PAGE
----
Internal combustion might as well be wizardry to me. I have a basic idea of how engines work and I've been wrenching on them since I was a teenager, so I get the gist of it, but my feeble brain still turns to a bowl of mush every time I think deeply about the nitty-gritty details. This is why I love demonstration videos such as this one, which shows how internal combustion works through a transparent engine block and head.
The video comes courtesy of the SmarterEveryDay YouTube channel and spotlights Brian King from the AWD Cutlass YouTube channel. King's channel mainly surrounded his all-wheel drive Cutlass build, hence the name. However, more recently, King built a completely transparent engine, from the scraps of an old Chevy LS V8, to demonstrate how internal combustion works.
King bought the old, broken LS V8 for $50, stripped it of its metal skin, and replaced it with transparent plastic. Most of it still works exactly like a typical internal combustion engine, with a fully functioning crankshaft assembly, camshafts, valves, and even an oil pump. However, a few modifications were made to make it "run" without actually running. Since the transparent engine is just for display, it doesn't have actual spark plugs or ignition. Instead, the crank is driven by an electric motor.
However, King equipped the cylinders with LEDs, to signify when the spark plugs should ignite and just getting that to work, with the correct timing, is more impressive than anything I've ever done, mechanically. To get the timing down, he placed a magnet on the camshaft sprocket. As it turns, the magnet passes by metal tubes with magnetic switches that flip the lights on.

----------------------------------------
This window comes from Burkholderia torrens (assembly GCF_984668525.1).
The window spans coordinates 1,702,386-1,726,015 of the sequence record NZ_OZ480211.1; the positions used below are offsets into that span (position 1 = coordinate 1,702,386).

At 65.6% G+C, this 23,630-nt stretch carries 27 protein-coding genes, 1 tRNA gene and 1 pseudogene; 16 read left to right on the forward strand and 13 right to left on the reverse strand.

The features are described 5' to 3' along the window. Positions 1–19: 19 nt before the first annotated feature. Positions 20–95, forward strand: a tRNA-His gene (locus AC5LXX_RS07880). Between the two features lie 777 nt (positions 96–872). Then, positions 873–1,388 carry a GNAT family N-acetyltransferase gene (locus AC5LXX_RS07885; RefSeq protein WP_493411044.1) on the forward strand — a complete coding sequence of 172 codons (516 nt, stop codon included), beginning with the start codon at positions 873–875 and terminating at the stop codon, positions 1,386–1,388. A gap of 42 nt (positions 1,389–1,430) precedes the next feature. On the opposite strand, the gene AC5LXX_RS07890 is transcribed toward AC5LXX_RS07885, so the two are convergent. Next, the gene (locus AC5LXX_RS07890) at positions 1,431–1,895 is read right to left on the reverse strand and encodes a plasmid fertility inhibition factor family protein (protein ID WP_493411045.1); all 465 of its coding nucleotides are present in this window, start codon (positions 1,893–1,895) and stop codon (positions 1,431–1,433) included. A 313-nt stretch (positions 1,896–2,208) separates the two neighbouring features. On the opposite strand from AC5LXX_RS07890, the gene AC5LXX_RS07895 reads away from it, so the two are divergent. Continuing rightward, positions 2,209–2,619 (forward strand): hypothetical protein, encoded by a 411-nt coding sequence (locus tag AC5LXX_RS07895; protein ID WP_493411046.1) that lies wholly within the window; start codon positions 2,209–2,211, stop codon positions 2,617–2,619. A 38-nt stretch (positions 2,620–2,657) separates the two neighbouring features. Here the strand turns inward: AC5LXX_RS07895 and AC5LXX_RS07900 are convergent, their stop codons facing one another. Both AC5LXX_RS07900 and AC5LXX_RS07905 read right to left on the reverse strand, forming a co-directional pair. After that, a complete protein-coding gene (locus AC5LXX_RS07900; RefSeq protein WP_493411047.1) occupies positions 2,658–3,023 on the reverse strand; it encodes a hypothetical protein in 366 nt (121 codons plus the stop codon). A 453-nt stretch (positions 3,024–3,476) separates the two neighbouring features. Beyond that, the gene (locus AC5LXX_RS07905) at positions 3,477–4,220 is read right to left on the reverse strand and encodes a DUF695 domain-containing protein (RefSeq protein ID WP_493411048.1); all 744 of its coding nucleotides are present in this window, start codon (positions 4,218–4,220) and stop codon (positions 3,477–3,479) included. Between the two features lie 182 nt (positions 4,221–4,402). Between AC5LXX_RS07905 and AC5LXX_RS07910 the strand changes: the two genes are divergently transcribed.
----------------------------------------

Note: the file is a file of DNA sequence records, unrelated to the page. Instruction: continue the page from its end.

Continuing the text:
When King flips the engine's crank motor on, and it starts working, you can see each cylinder "fire" and how the firing order on an LS V8 works in real time. It always amazes me to think of how fast engines rev and the violence of those metal parts flying around at such speed. To see it in action, with the room lights off, is amazing. It's also kind of funny when King diagnoses a "misfire" from the magnet being strong enough to trigger multiple cylinder LEDs at once.
We've seen transparent engine components before, such as those that show the inside of a cylinder head in action. However, this fully see-through homemade engine is a great demonstration of an engine's full four-stroke cycle.
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